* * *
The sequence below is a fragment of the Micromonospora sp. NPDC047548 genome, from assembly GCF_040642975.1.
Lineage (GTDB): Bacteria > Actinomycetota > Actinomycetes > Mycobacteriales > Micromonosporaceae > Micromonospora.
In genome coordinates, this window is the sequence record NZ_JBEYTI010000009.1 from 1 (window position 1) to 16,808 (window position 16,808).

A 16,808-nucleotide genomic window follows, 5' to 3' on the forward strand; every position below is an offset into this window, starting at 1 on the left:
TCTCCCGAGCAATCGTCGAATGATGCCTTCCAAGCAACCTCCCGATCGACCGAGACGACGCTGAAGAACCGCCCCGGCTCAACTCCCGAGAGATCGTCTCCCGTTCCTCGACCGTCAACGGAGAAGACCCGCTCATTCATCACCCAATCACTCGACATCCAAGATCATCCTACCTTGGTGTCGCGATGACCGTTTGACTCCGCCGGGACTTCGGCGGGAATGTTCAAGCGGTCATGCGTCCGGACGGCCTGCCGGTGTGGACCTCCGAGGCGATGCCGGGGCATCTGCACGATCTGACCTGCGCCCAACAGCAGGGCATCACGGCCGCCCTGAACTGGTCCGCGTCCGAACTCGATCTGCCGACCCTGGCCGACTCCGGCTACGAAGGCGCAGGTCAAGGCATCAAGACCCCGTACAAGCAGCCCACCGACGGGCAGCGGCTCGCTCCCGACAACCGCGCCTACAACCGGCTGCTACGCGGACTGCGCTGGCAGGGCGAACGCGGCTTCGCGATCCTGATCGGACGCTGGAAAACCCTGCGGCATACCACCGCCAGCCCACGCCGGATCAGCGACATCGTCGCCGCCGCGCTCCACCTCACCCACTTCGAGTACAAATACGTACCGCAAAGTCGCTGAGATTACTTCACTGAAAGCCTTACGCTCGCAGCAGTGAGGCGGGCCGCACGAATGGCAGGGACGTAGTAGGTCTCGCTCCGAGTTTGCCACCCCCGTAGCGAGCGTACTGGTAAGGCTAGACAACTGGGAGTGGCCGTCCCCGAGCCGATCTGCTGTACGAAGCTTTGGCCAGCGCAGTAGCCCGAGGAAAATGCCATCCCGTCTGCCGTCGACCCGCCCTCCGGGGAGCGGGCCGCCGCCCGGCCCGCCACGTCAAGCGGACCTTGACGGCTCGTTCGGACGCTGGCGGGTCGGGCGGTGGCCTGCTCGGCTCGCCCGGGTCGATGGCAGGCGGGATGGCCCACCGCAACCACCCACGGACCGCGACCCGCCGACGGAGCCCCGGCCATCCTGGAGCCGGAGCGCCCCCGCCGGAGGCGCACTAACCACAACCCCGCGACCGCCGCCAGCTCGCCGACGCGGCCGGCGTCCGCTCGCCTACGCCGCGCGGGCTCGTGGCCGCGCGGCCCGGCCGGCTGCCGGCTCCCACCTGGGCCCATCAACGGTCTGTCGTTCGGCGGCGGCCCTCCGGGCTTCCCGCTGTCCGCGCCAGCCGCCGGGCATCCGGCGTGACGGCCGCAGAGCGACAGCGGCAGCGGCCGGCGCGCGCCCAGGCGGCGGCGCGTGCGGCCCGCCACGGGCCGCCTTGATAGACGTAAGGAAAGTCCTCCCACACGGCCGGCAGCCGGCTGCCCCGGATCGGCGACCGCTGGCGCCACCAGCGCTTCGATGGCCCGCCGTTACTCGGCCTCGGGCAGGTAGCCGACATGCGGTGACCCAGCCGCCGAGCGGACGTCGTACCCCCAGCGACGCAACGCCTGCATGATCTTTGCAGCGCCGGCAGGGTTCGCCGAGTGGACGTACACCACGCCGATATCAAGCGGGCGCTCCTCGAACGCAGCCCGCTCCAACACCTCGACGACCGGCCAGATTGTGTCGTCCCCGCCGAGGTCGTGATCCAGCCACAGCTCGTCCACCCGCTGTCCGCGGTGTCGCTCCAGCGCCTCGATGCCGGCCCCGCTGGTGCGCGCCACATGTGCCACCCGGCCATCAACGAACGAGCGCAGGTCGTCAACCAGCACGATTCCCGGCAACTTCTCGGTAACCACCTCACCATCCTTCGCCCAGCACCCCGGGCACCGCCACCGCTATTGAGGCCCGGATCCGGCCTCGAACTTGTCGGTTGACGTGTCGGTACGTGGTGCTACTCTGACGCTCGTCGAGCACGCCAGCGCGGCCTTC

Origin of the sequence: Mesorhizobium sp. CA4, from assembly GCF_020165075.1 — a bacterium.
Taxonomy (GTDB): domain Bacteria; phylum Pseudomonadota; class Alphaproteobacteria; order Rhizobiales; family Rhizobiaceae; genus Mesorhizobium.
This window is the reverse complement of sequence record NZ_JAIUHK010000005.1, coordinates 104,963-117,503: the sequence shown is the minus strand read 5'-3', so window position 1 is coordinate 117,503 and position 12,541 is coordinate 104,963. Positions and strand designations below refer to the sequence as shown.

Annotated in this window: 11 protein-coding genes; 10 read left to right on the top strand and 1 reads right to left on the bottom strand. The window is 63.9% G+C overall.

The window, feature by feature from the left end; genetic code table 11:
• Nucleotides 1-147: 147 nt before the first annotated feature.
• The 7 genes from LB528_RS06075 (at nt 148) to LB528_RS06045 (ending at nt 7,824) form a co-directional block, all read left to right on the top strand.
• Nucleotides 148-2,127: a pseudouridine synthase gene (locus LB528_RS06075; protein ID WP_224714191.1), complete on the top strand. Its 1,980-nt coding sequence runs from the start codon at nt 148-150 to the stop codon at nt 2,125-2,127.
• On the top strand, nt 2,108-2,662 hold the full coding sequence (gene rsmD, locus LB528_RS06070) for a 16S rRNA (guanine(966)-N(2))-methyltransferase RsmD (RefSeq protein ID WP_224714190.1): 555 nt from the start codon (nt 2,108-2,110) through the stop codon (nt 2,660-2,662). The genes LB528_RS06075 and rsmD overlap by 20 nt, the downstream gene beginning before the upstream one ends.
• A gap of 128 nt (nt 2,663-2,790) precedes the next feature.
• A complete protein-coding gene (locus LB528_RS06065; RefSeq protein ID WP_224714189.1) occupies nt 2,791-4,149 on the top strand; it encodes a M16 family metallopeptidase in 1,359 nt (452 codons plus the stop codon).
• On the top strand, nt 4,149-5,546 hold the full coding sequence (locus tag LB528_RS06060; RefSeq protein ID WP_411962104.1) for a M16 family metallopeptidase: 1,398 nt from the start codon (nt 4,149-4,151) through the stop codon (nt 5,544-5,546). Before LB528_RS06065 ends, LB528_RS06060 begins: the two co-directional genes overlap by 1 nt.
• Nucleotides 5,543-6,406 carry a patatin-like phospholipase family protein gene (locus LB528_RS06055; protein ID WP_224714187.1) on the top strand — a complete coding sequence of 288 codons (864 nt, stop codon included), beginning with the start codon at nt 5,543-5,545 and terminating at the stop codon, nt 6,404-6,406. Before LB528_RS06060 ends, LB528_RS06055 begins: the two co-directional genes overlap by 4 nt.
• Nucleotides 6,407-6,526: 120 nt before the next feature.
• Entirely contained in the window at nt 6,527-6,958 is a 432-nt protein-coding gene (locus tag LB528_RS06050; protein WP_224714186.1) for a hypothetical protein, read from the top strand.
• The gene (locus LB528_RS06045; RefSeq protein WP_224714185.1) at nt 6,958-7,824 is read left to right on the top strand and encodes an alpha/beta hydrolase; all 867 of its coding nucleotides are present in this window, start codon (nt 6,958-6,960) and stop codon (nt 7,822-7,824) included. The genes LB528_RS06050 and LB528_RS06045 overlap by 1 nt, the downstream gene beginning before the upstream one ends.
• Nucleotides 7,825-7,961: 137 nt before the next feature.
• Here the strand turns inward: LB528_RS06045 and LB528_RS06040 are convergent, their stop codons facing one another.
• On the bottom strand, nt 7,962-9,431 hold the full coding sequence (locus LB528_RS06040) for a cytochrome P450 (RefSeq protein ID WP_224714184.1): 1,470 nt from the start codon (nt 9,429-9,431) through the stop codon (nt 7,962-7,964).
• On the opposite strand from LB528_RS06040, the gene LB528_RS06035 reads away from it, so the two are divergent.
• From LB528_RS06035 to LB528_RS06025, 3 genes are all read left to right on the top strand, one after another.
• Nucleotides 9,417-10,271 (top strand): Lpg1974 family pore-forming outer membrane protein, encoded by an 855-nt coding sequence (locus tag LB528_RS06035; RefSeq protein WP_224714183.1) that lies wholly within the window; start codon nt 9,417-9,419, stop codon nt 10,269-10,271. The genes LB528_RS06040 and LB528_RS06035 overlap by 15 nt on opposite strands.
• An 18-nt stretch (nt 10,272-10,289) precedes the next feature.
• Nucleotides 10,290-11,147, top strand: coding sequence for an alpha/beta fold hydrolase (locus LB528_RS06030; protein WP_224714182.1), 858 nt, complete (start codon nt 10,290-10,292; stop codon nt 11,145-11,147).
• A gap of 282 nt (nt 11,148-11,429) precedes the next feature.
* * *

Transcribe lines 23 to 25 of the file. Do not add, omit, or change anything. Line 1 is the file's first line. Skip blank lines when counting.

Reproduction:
• Here the strand turns inward: LB528_RS06045 and LB528_RS06040 are convergent, their stop codons facing one another.
• On the bottom strand, nt 7,962-9,431 hold the full coding sequence (locus LB528_RS06040) for a cytochrome P450 (RefSeq protein ID WP_224714184.1): 1,470 nt from the start codon (nt 9,429-9,431) through the stop codon (nt 7,962-7,964).
• On the opposite strand from LB528_RS06040, the gene LB528_RS06035 reads away from it, so the two are divergent.